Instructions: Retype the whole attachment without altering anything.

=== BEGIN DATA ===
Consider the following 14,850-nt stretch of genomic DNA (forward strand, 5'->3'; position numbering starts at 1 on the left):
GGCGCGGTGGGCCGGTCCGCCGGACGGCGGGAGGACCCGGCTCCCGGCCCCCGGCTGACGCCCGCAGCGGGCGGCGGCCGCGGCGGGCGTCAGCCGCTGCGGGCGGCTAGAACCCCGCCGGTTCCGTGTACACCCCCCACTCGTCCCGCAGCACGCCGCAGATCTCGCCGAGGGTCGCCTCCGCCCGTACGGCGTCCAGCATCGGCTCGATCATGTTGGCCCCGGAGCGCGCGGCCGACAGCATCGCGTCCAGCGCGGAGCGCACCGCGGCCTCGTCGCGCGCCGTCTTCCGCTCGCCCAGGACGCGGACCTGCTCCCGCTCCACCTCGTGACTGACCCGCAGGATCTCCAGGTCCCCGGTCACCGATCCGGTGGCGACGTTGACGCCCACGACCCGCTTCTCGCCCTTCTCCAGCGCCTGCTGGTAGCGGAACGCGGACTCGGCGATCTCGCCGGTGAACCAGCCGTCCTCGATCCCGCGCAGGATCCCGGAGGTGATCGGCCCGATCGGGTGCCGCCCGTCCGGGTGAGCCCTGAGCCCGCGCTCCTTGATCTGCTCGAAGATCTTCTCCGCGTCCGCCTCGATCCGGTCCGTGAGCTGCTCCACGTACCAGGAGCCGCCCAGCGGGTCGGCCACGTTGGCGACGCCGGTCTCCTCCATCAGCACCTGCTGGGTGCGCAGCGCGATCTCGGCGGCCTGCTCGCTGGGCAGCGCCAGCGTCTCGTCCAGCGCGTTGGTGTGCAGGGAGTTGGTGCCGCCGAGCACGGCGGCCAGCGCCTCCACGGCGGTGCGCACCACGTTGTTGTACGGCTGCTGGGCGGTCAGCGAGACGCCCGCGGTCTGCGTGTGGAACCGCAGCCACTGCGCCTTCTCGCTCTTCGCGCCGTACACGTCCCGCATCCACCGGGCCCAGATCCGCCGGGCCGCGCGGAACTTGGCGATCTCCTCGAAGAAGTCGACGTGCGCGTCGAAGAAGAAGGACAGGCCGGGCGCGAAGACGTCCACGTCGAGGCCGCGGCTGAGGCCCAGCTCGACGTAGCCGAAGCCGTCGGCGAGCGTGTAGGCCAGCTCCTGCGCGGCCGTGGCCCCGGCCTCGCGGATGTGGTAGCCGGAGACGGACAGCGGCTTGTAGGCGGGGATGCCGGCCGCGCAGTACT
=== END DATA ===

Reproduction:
Consider the following 14,850-nt stretch of genomic DNA (forward strand, 5'->3'; position numbering starts at 1 on the left):
GGCGCGGTGGGCCGGTCCGCCGGACGGCGGGAGGACCCGGCTCCCGGCCCCCGGCTGACGCCCGCAGCGGGCGGCGGCCGCGGCGGGCGTCAGCCGCTGCGGGCGGCTAGAACCCCGCCGGTTCCGTGTACACCCCCCACTCGTCCCGCAGCACGCCGCAGATCTCGCCGAGGGTCGCCTCCGCCCGTACGGCGTCCAGCATCGGCTCGATCATGTTGGCCCCGGAGCGCGCGGCCGACAGCATCGCGTCCAGCGCGGAGCGCACCGCGGCCTCGTCGCGCGCCGTCTTCCGCTCGCCCAGGACGCGGACCTGCTCCCGCTCCACCTCGTGACTGACCCGCAGGATCTCCAGGTCCCCGGTCACCGATCCGGTGGCGACGTTGACGCCCACGACCCGCTTCTCGCCCTTCTCCAGCGCCTGCTGGTAGCGGAACGCGGACTCGGCGATCTCGCCGGTGAACCAGCCGTCCTCGATCCCGCGCAGGATCCCGGAGGTGATCGGCCCGATCGGGTGCCGCCCGTCCGGGTGAGCCCTGAGCCCGCGCTCCTTGATCTGCTCGAAGATCTTCTCCGCGTCCGCCTCGATCCGGTCCGTGAGCTGCTCCACGTACCAGGAGCCGCCCAGCGGGTCGGCCACGTTGGCGACGCCGGTCTCCTCCATCAGCACCTGCTGGGTGCGCAGCGCGATCTCGGCGGCCTGCTCGCTGGGCAGCGCCAGCGTCTCGTCCAGCGCGTTGGTGTGCAGGGAGTTGGTGCCGCCGAGCACGGCGGCCAGCGCCTCCACGGCGGTGCGCACCACGTTGTTGTACGGCTGCTGGGCGGTCAGCGAGACGCCCGCGGTCTGCGTGTGGAACCGCAGCCACTGCGCCTTCTCGCTCTTCGCGCCGTACACGTCCCGCATCCACCGGGCCCAGATCCGCCGGGCCGCGCGGAACTTGGCGATCTCCTCGAAGAAGTCGACGTGCGCGTCGAAGAAGAAGGACAGGCCGGGCGCGAAGACGTCCACGTCGAGGCCGCGGCTGAGGCCCAGCTCGACGTAGCCGAAGCCGTCGGCGAGCGTGTAGGCCAGCTCCTGCGCGGCCGTGGCCCCGGCCTCGCGGATGTGGTAGCCGGAGACGGACAGCGGCTTGTAGGCGGGGATGCCGGCCGCGCAGTACT